The package also includes a foresight report, translating the EU’s climate-neutrality scenarios for 2030 and 2050 into the estimated demand for raw materials.

It identifies those materials most likely to have a supply risk in the future, for several strategic sectors in the EU.

The findings contribute to the Commission’s fourth list of Critical Raw Materials (CRMs) for the EU. The list is part of a communication laying out an action plan to overcome the challenges posed to the secure and sustainable supply of raw materials.

The raw materials that have high economic importance and have a high supply risk are called 'critical' raw materials.

They are part of our daily lives. Tungsten makes phones vibrate. Gallium and indium are part of LED technology in lamps. Beryllium is used in fire-sprinkler systems installed in houses, restaurants, hospitals and offices. Tungsten and tantalum make up key components in airplanes and satellites. Niobium is fundamental in diagnostic medical devices.

They are also used in key technologies to achieve a carbon-neutral and digital society, such as batteries, fuel cells, solar and wind energy, robotics, ICT and 3D printing. As more of these technologies are deployed, the EU risks replacing its reliance on fossil fuels with dependency on raw materials.

In order to identify those materials that are most at risk of supply disruption and take action to secure that supply, the European Commission updates a list of critical raw materials (CRMs) for the EU every three years.

The 2020 list of CRMs for the EU contains 30 materials, compared to 27 in 2017, 20 in 2014, and 14 in 2011. Added to the list are:

  • Bauxite (mainly used for aluminium production);
  • Lithium (used in electric vehicle batteries);
  • Titanium (used in aeronautics, space and defence, as well as in medical applications);
  • Strontium (used in medical applications and in ceramic magnets) 

The screening process assessed 83 materials in total (compared to 78 in 2017). Experts assessed the risk of a disruption in supply - both in relation to the source of the material and in terms of the sectors to which a material contributes.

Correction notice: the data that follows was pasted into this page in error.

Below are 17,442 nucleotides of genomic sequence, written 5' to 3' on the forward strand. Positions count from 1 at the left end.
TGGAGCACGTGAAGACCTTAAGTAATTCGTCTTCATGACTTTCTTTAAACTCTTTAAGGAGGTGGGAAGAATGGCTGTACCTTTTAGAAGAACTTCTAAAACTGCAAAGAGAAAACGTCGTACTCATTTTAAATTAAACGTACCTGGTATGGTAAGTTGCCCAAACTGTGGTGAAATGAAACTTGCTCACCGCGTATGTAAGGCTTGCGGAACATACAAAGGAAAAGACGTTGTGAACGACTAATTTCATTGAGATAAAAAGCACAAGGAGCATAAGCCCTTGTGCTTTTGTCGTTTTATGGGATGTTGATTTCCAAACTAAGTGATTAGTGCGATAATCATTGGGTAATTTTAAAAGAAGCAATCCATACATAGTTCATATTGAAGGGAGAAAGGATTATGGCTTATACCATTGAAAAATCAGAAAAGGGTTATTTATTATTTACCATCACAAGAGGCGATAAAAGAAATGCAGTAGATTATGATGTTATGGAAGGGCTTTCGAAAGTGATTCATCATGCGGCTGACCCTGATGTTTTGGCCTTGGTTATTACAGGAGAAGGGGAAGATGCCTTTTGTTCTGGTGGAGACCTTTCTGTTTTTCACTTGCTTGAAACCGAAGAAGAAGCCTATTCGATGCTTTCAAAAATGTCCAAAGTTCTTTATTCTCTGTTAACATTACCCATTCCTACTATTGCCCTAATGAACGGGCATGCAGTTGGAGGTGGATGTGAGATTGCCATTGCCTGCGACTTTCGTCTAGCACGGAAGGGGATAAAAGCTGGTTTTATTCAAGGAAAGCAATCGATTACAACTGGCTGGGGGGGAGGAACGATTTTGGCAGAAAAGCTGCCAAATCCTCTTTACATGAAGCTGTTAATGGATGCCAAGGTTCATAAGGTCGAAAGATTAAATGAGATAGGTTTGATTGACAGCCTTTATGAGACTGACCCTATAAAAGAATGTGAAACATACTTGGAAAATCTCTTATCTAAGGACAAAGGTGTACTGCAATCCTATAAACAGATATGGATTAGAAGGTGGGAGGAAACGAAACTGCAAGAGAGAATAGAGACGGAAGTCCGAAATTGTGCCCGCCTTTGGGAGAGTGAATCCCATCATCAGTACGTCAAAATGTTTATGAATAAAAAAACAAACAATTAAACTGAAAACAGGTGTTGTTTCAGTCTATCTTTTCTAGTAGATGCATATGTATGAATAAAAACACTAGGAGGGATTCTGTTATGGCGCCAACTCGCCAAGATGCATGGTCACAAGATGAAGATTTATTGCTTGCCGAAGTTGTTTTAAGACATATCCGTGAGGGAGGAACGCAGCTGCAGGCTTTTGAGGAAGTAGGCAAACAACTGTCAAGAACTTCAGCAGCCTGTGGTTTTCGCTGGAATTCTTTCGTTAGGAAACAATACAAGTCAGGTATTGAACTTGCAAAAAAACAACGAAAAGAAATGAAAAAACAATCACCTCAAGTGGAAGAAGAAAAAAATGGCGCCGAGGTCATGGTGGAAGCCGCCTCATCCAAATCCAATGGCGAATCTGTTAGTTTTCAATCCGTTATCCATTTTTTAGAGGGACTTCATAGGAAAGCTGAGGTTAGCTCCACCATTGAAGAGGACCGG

This follows the official assessment methodology established in 2017.  The list supports the EU in negotiating trade agreements, challenging trade distortions and in programming the research and innovation funding under Horizon 2020 and Horizon Europe.

JRC provides foresight and scientific evidence

Foresight can help define the best combination of approaches to open strategic autonomy, from diversifying trading partners to strengthening the EU’s own capacity. 

As the Commission’s science and knowledge service, the JRC has produced a foresight study on CRMs in strategic sectors.

It shows that competition between different industries for the same raw materials is likely to increase in the coming years. It also identifies those materials most at risk of supply disruptions as the demand for materials used in key green and digital technologies grows.

Of those likely to face future supply risks, light and heavy rare earth elements (LREEs and HREEs) are vital in building motors for electric vehicles and wind generators.

Cobalt, lithium and natural graphite are active materials contained in batteries to power electric vehicles and store energy generated from renewable sources. These materials are particularly crucial, considering the ambitious carbon emissions reduction objectives of the EU and its determination to set-up a competitive battery value chain in the EU.

JRC experts also contributed to the communication with assessments of raw materials criticality, which followed the methodology and the guidelines published by the Commission (JRC) in 2017. The assessment process includes data collection, elaboration, dialogue with experts and stakeholders and reporting, done in close coordination and under the supervision of the Commission’s department for growth (DG GROW).

To provide solid scientific evidence to support the communication, JRC experts completed a 'Study on the EU's list of Critical Raw Materials (2020) - Final Report' and two dedicated reports containing critical and non-critical raw materials factsheets for all the 83 candidate raw materials that have been analysed.

All these reports and the updated information on the new EU 2020 List of Critical Raw Materials are now available through a dedicated section in the Raw Materials Information System (RMIS) managed by the JRC.

RMIS is the core knowledge management tool for the EU Raw Materials Knowledge Base. The JRC is also updating its new CRM Dashboard, which presents the trends in selected raw materials based on all criticality assessments and will soon circulate a special edition of the RMIS Newsletter (dedicated to the CRM list assessment).


The list of CRMs for the EU and the underlying criticality methodology are key instruments in the context of the EU raw materials policy, a commitment of the Raw Material Initiative (2008). The CRMs are also part of the New Circular Economy Action Plan and the New Industrial Strategy for Europe, two of the main building blocks of the European Green Deal.

Since the publication of the first list in 2011, the EC criticality methodology has responded to the needs of governments and industry to better monitor raw materials and inform decision makers on how security of supply can be achieved through diversification of supply, resource efficiency, recycling and substitution.

The JRC has been a key player since the revision of the EC methodology in 2015. Targeted improvements have been introduced, based on the most recent scientific developments and international dialogue, as well as intensive interactions with stakeholders.

For this fourth EU criticality assessment, the JRC handled the entire process of data collection, elaboration, dialogue with experts and stakeholders and reporting.